Wednesday, December 09, 2009

Just Call Me Scrooge

So I think it is no secret that I love the holidays. While overall Halloween may win out as my favorite, Christmas is a VERY close second. And I am all about the traditions. I am half Dutch, Dad being from the old country, and we always celebrated St. Nicholas. On the night of December 5th, you set out your shoes (and when I was growing up, we had wooden shoes just for the occasion) and in the morning there were treats waiting for you! Unless of course you were bad and then you were kidnapped by Zwarte Piet (Black Peter) and taken to Spain. [Here we will pause in the narrative to allow you to enjoy David Sedaris' take on Dutch Christmas. It is too funny, I couldn't resist.]

Naturally, we've carried this tradition over to our children, though we are lacking proper wooden shoes. (A little help here Oma & Opa?) The kids love it and it reminds me of my childhood. Perfect. We were out on December 5th and the kids, under the supervision of the babysitter, set out shoes for the whole family even though they were worried about Daddy because he "isn't Dutch at all and we think St. Nicholas knows." And the next morning they were delighted with their teaser for Christmas.

Which brings me to the Scrooge part of this post. I adore family holiday traditions. I detest the commercialized, homogenized "new and wildly popular" pseudo traditions.

Morrigan came home from school and wanted to set out crackers and a glass of water for the elves. Apparently, one of her classmate's parents said this is a snack for elves and if you leave it, they visit. And then the parents, nightly, disrupt something in the house (organization of toys, a mess in the kitchen, you get the idea) and say the elves did it. Ummm, not a freaking chance. The very last thing I need at this time of year is to have to remember to create a mess, nightly, which I will have the pleasure of cleaning up the next day. I told the children that Santa didn't need an intermediary here. I talk to him directly.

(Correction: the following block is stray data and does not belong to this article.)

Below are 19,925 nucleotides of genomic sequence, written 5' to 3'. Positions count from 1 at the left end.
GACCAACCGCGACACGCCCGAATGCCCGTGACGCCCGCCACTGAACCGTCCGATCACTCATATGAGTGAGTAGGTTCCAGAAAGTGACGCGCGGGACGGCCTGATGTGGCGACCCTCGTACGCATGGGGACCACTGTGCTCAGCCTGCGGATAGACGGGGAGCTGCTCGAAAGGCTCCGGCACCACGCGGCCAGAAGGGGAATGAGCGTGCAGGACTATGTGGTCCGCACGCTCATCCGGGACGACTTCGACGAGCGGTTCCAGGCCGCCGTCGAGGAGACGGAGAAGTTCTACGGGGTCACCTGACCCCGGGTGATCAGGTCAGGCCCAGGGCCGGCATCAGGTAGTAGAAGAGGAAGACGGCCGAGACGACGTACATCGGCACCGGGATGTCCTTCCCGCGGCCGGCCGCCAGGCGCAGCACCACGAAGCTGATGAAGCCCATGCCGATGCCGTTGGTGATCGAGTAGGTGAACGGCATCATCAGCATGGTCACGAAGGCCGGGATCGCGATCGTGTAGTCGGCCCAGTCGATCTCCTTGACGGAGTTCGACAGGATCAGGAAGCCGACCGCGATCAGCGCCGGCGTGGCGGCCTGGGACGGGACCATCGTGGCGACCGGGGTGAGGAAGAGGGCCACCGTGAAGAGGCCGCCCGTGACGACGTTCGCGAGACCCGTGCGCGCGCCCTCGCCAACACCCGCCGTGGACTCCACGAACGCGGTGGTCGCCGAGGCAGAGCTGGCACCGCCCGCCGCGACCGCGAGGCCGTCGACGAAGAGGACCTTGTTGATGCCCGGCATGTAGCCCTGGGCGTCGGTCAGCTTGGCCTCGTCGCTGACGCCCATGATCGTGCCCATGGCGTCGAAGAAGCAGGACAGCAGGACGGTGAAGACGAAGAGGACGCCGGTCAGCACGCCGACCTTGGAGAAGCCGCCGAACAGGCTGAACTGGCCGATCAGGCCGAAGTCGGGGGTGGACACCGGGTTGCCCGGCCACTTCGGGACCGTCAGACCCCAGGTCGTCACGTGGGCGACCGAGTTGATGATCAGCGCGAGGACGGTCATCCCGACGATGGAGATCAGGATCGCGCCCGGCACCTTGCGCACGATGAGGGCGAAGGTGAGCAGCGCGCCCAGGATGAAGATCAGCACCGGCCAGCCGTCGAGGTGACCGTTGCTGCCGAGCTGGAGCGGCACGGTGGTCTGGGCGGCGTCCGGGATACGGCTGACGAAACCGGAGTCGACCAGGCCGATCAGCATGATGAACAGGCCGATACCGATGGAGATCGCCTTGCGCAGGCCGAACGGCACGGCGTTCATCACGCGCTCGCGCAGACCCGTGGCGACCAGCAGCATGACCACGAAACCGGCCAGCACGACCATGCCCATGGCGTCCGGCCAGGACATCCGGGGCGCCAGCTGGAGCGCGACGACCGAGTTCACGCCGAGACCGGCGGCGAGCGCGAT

I also am generally anti Elf on the Shelf, an American tradition since 2005! If you have managed to escape this treat, it is a book and elf doll (that retail for $39.95) which tells the story of an elf looking in on kids for Santa. You move the elf doll nightly and the kiddos have to find him. He is apparently Santa's spy. I just tell my kids Santa doesn't need a spy at our house because 1) as we already covered, Santa speaks to me directly and 2) I don't give a rat's arse what Santa gives you - if you misbehave, Mommy will take it away.

Now for all those shelf elf fans, before you get all bent, if it works for you, terrific. But for my taste, it is a bit contrived and commercial. I prefer traditions that develop organically. That being said, it seems to have raked in the bucks for the book's author. Hmmmm.....coming soon to a bookseller near you: Dutch Like Me - The Story of St. Nicholas and his Trusty Sidekick Zwarte Piet! (comes complete with one pair of wooden shoes.) Only $44.95! Additional shoes sold separately.


Scarlett said...

LMAO! I'm on the same page as you with the Sedaris love and Elf on Shelf disdain.

Your babies are adorable!!!

Amy said...
This comment has been removed by the author.
Amy said...

YOU are hilarious! Loved this post almost as much as I love Halloween... I too am all about the organic traditions. (Shocker, that, I know. :)

Anonymous said...

that's one of my favorite sedaris essays too. . . that and the whole Holiday On Ice book.
The Elf sucks, but I bought J one and he is here and working his bribery magic. Love the shoe tradition. We grew up with Swedish neighbors who taught us about Saint Lucia.